I love December. Snow piled high on pine branches, folks recalling the sacrifices of our Lord, neon "Christmas sale" signs decorating the countryside. The scene is both glorious and manipulative to its core.
Ah, Merry Christmas.
Seems an appropriate time to remind ourselves that any genuine practice of religion begins with the internal, not the external celebration of God (and money). St. Matthew put it nicely: ".Whoever wants to become great among you must be your servant, and whoever wants to be first must be your slave - just as the Son of Man did not come to be served, but to serve, and to give His life as a ransom for many." (Matthew 20:26-28)
Somehow these words get lost in the holiday din of stressed-out parents screaming at pimply-faced toy store employees without any Power Rangers left in stock. Modern Christmas is about ceremony. It is about culture. And it perfectly embodies the ritualistic nature of modern Christianity, which focuses on idolatry and dogma at the expense of spiritual enlightenment.
Part of the problem stretches back to Paul's invocation that Christians need only believe in Christ (Romans 10:9). This little invocation has been floating around the zeitgeist for a couple thousand years, leading Christians to proclaim their belief through rituals but stopping short of enjoying a personal (or mystical) experience of God. Modern Christianity has become so focused on the external practice of religion - on simply proclaiming one's belief through ritualistic worship - that we have lost touch with the true word of Christ.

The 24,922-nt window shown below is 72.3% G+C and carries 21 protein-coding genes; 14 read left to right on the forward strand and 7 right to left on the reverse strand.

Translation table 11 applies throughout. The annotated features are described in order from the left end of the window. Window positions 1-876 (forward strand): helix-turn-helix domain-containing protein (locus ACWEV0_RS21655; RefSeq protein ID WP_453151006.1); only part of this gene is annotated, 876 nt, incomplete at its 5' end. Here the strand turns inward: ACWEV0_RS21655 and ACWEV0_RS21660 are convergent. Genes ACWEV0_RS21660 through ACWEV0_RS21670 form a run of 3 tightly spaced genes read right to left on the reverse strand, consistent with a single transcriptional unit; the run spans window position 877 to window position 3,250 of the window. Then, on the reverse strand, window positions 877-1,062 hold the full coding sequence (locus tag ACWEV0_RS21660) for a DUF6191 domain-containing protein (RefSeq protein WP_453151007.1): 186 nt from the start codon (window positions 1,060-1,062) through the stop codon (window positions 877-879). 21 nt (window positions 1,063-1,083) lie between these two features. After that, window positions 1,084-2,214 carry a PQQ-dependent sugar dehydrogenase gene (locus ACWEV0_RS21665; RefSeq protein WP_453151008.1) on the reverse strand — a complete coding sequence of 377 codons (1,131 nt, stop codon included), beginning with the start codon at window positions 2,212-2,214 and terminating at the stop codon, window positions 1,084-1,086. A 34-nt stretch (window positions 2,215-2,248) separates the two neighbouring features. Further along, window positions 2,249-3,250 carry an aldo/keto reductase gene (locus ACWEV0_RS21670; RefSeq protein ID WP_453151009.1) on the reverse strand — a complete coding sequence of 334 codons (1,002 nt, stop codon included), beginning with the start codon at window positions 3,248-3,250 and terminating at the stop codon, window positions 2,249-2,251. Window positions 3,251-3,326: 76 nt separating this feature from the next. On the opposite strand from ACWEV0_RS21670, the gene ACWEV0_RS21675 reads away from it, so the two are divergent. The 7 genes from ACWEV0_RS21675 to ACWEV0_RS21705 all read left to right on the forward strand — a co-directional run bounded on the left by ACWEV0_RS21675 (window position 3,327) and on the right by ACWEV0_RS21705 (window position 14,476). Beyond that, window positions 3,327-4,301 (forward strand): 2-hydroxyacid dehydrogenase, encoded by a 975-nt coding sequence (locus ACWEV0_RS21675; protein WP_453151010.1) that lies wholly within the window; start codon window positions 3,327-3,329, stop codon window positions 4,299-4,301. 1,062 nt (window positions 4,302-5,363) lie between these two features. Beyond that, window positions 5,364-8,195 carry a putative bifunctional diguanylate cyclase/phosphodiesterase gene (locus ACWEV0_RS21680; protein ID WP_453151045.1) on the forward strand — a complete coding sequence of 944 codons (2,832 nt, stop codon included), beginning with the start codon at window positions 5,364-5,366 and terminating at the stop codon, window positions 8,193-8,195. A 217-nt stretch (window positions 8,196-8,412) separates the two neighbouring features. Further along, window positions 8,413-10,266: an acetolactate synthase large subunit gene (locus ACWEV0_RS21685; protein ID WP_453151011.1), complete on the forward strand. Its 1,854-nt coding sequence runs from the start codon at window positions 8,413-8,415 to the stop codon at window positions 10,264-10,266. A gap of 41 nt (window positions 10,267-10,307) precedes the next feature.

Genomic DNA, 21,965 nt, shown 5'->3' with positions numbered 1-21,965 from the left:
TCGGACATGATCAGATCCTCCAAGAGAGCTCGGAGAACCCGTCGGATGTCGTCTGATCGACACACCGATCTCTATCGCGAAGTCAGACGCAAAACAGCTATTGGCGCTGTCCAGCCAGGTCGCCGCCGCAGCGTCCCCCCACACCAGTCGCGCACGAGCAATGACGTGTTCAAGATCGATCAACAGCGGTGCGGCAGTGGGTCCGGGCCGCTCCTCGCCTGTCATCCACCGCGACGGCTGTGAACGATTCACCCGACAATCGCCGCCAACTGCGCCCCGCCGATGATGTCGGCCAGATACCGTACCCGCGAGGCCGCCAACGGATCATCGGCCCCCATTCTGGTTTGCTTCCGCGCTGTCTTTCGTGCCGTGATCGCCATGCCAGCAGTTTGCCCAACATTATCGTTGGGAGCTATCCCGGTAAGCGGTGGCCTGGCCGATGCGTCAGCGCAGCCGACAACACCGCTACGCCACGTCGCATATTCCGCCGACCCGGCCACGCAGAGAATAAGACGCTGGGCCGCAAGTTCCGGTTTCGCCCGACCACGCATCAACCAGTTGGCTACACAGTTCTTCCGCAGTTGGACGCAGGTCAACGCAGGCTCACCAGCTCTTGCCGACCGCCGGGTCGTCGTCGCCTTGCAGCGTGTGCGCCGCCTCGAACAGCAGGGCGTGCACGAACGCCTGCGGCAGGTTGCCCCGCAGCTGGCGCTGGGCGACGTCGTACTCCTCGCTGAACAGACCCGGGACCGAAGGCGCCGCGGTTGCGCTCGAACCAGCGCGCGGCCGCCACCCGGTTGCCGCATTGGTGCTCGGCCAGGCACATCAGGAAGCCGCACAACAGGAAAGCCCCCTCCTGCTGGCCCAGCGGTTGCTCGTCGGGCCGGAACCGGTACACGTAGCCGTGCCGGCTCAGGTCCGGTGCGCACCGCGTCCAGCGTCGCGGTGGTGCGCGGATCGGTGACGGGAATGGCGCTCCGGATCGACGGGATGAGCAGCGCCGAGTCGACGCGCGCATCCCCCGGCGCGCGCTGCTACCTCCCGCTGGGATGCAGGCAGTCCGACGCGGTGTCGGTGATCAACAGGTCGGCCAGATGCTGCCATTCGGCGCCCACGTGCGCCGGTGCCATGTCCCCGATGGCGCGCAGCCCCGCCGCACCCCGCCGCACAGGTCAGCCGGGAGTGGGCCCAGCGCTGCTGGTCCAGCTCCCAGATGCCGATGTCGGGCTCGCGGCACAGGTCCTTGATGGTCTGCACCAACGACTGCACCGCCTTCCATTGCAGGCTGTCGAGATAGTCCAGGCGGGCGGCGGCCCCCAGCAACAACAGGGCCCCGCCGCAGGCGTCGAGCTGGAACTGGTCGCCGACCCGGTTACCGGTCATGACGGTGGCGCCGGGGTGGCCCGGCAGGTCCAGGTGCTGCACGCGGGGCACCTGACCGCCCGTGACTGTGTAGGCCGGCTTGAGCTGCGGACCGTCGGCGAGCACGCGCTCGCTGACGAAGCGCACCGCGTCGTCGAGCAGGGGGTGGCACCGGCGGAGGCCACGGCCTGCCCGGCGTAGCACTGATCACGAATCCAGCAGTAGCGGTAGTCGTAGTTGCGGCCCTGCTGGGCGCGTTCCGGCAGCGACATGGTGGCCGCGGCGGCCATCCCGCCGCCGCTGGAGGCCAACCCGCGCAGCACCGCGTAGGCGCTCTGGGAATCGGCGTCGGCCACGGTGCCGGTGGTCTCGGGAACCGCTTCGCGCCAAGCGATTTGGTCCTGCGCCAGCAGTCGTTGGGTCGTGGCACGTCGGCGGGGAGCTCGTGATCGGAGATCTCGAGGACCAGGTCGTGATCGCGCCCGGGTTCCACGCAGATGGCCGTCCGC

We seem to forget that Christ purged every bit of materialism and personal vanity. He sought a moral frame of reference that was quite beyond the selfish and materialistic concerns of society. He urged his followers to give away their possessions, live as servants and practice selfless acts of charity and love. He taught that one must first purge his vain and materialistic concerns, before one is able to achieve good. This purging of "the self," was beautifully embodied by Christ's admonition on the cross, "Forgive them father, they know not what they do." Even as they tore at his flesh, Christ acted without malice. His example teaches us that genuine religion means purging the ego and removing oneself from boorishness.
It is clear that we've lost touch with a lot of what Christ's words and actions were meant to teach us. We call ourselves Christians because our parents call themselves Christians, but somewhere along the line, we lost the ability to believe in God. Therefore, we have no capacity to achieve genuine spiritual enlightenment. We love Christ, but we do not love our fellows as Christ did. Our sense of vanity and materialism get in the way, and prevents us from achieving the truly beautiful possibilities of life.
So, as we scramble to buy our Christmas gifts, let's take a moment and reflect on this absolute reference point that God provides us. Let us imagine the cry of the newborn baby Jesus and the mystery and hope that his life provides. Let us take a moment and not only recall the sins of our recent past, but the eternal kingdom that awaits us. In quiet moments, removed from the cultural props that proclaim this holiday season, let us remember that we must let go of vanity and materialism, before we can experience the truly beautiful possibilities of life.